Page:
Confiscation and extraction of natural resources made war in the Democratic Republic of the Congo “a very lucrative business”.
L’Afrique australe est confrontée à des pénuries d’eau souterraine potentiellement graves, qui mettent en péril non seulement la vie de ceux qui en dépendent directement, mais aussi le développement continu des moteurs économiques de la région.
The key to achieving sustainable growth in Ethiopia lies in reducing the rate of population growth, managing the environment, and building the platform for development, writes Sahlu Haile.
Gib Clarke argues that the population-health-environment (PHE) community must solidify its research base, reach out to new partners, and push for flexible funding and programming. In addition, he writes that PHE programs should add livelihoods as a critical element.
Includes articles on the Okavango River Basin and reproductive health in the Amazon rainforest, as well as summaries from events on population and security, and a review of Breaking the Conflict Trap.
U.S. defense policymakers should watch four demographic trends, says Jennifer Dabbs Sciubba: youthful populations, changes in military personnel, international migration, and urbanization.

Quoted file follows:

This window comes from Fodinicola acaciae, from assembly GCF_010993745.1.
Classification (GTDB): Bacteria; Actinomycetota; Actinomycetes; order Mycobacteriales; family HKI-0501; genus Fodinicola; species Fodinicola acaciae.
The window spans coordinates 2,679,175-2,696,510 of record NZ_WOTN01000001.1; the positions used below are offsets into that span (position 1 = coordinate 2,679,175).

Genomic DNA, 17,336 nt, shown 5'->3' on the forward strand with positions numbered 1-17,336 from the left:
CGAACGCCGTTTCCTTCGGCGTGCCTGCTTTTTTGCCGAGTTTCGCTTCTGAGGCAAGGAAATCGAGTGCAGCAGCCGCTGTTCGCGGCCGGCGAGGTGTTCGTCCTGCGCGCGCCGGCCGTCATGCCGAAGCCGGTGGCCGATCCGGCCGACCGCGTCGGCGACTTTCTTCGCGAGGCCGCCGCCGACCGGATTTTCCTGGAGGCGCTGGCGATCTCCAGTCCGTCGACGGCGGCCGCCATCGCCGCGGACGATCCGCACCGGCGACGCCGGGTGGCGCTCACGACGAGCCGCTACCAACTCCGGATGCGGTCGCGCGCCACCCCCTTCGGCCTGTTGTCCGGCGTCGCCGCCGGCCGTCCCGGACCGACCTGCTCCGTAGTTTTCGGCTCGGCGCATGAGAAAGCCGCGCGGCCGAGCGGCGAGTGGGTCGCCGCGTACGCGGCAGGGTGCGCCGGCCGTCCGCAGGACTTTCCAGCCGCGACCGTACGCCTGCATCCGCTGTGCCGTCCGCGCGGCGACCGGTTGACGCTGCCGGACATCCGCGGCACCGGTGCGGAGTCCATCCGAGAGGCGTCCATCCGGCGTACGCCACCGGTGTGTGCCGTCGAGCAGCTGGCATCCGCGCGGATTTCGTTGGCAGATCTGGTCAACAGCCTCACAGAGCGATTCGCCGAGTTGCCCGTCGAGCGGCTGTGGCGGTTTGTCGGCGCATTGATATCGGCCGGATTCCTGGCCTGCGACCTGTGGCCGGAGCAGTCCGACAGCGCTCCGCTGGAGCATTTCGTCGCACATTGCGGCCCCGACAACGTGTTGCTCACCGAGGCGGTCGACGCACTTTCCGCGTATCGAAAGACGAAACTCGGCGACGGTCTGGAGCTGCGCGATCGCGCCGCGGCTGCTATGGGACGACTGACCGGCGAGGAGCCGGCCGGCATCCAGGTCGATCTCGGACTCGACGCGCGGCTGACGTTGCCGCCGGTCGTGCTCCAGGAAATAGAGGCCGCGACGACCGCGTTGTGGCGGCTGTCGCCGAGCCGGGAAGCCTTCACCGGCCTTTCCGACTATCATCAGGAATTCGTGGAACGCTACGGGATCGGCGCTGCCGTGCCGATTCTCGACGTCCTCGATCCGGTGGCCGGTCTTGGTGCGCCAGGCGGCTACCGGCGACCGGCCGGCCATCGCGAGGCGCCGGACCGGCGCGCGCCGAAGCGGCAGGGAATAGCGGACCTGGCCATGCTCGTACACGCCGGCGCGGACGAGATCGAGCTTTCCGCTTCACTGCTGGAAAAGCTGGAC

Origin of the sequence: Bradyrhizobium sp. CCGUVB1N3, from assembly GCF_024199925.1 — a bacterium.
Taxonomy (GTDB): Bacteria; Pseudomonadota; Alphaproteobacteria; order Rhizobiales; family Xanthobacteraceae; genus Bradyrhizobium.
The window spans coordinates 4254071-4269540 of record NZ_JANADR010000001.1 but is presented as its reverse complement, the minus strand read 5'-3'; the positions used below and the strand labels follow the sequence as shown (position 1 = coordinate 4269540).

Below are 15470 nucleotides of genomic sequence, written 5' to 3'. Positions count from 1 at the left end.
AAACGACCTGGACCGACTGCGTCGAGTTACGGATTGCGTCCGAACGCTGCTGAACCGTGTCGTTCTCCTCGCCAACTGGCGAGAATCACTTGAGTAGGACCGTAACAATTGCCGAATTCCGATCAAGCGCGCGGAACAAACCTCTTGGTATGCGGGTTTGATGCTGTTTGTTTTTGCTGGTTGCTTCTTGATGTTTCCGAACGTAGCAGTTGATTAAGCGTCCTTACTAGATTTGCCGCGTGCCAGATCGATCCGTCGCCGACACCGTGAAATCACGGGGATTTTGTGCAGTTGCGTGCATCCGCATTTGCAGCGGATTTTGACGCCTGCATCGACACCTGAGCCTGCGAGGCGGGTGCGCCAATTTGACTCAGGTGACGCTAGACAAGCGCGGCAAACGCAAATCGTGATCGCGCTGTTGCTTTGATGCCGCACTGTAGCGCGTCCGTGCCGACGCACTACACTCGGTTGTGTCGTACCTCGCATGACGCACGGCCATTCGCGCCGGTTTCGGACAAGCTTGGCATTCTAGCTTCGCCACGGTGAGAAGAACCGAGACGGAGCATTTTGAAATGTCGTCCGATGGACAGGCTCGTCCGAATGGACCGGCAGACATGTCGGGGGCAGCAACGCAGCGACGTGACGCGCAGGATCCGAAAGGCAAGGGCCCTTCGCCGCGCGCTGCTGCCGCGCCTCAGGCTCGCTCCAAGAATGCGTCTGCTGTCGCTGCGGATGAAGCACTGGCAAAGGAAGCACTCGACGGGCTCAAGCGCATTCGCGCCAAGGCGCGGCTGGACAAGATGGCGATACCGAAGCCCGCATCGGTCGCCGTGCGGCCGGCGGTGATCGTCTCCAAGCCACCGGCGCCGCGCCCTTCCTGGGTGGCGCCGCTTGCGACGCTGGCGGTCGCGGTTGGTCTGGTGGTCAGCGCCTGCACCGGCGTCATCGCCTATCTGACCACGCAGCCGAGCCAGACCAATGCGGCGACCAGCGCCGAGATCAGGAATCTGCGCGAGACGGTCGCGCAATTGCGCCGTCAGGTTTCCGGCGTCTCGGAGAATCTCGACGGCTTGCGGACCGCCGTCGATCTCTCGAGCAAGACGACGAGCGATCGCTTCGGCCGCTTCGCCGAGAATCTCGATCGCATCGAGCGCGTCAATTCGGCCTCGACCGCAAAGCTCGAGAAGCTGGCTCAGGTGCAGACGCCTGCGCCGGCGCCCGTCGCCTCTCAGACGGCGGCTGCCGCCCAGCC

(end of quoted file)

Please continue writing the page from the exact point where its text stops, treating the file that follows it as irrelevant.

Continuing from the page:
The first issue of PECS News features an article on population dynamics and migration in the Calakmul Biosphere Reserve in Mexico by University of Michigan Fellows Program Associate Jenny Ericson.
ECSP Report 12 analyzes conflicts over natural resources, which are increasingly depleted by population growth, environmental degradation, poverty, and over-consumption. Table of Contents and Foreword.
Natural resource-related conflicts are the predominant types of conflict in northern Nigeria, according to research by Anthony Nyong. Predicted climactic changes will affect patterns of distribution and availability, and potentially further exacerbate conflict, he writes.
Patricia Kameri-Mbote examine le contexte du bassin fluvial du Nil et les relations établies entre les états qui partagent ces eaux.